It makes writing plot a little more tricky, but the revolution must start now.

Any other examples of communicating 'tried and trues' that have to go or are no more?

SONG&ARTIST? - "I liked to go to work but they shut it down
Got a right to go work but there's no work here to be found
Yes and they say we're gonna have to pay what's owed
We're gonna have to reap from some seed that's been sowed
And the birds up on the wires and the telegraph poles
They can always fly away from this rain and this cold
You can hear them singing out their telegraph code
All the way down the telegraph road."


Dizzie said...

Trust me, when you spend your day trying to get hold of someone by phone (ehum - FIVE different numbers), fax and email, and they are unreachable, you believe you're either trying to chanel God, or somebody's going out of their way to make you see how important they are.

You leave a message. IF you get caller service...

Elver said...

Well, one could always make "tends to misplace his cell phone" a character trait :)

It's odd how our Hollywood/stardom/bling-bling obsessed culture is coming up with less and less cinematic ways of communicating.

E-mail was bad. Couldn't glide over beautiful handwriting anymore. Instant messaging was bad and having the characters speak what they type makes me cringe. And now we've got text messaging and Twitter and Web 2.0 and so on. It just gets worse with every passing day.

Good Dog said...

Where would The Usual Suspects be without the final fax machine reveal? Or the movies where the vital fax comes through and either nobody notices or the paper curls up and falls under the table?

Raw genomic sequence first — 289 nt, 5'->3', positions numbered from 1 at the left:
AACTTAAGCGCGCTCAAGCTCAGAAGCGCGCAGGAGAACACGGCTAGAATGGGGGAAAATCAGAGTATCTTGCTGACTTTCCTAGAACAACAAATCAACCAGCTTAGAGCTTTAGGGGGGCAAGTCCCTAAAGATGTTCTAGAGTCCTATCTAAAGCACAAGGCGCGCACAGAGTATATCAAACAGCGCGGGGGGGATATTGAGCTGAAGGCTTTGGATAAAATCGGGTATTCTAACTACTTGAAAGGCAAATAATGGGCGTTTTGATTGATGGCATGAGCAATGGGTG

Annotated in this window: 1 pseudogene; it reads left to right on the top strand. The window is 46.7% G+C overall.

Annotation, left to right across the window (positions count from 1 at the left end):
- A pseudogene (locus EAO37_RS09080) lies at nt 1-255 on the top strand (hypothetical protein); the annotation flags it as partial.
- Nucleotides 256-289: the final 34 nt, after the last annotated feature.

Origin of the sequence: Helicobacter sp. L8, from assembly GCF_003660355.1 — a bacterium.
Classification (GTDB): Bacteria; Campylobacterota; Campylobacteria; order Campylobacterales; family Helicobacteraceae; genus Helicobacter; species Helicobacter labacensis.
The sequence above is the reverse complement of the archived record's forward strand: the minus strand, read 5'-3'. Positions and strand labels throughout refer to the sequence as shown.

DMc said...

See in that case I would buy it no problem. Police stations don't have the latest equipment. And the need to type, and sign, etc...

that's something.

There's always some poor beleaugured P.A. who has to fax stuff, so if they're doing it, we're doing it!

Kelly J. Crawford said...
This comment has been removed by the author.
Kelly J. Crawford said...

I hear you, Heart of Darkness!
Nine phone messages, 6 emails and 3 faxes to the same person in the past 7 weeks, and when I finally get them live on the phone they're like "And you are....?"

My time is important too, and I don't like playing these power games with people.


wcdixon said...

I like Elver's overview of the changes of 'text' in film/TV.

Speak what they type...crinnnge and "shudder"...

Mef said...

timely post. I had been farting around with a scene to reveal that someone was being offered a job out of town and first wrote it with another character on screen, then wrote old fashioned answering machine ( I actually wrote 'old fashioned answering machine')

Then decided the whole idea of showing the character's dissatisfaction with her life at this moment by showing her having applied for a job was kind of hack.

In terms of stuff that is getting out of date fast, how about this dialogue nugget: the phrase "Good times", whether it is being used in an ironic sense or not.

Still ok if you're talking about '70's' sitcoms.

wcdixon said...

Right on, mef!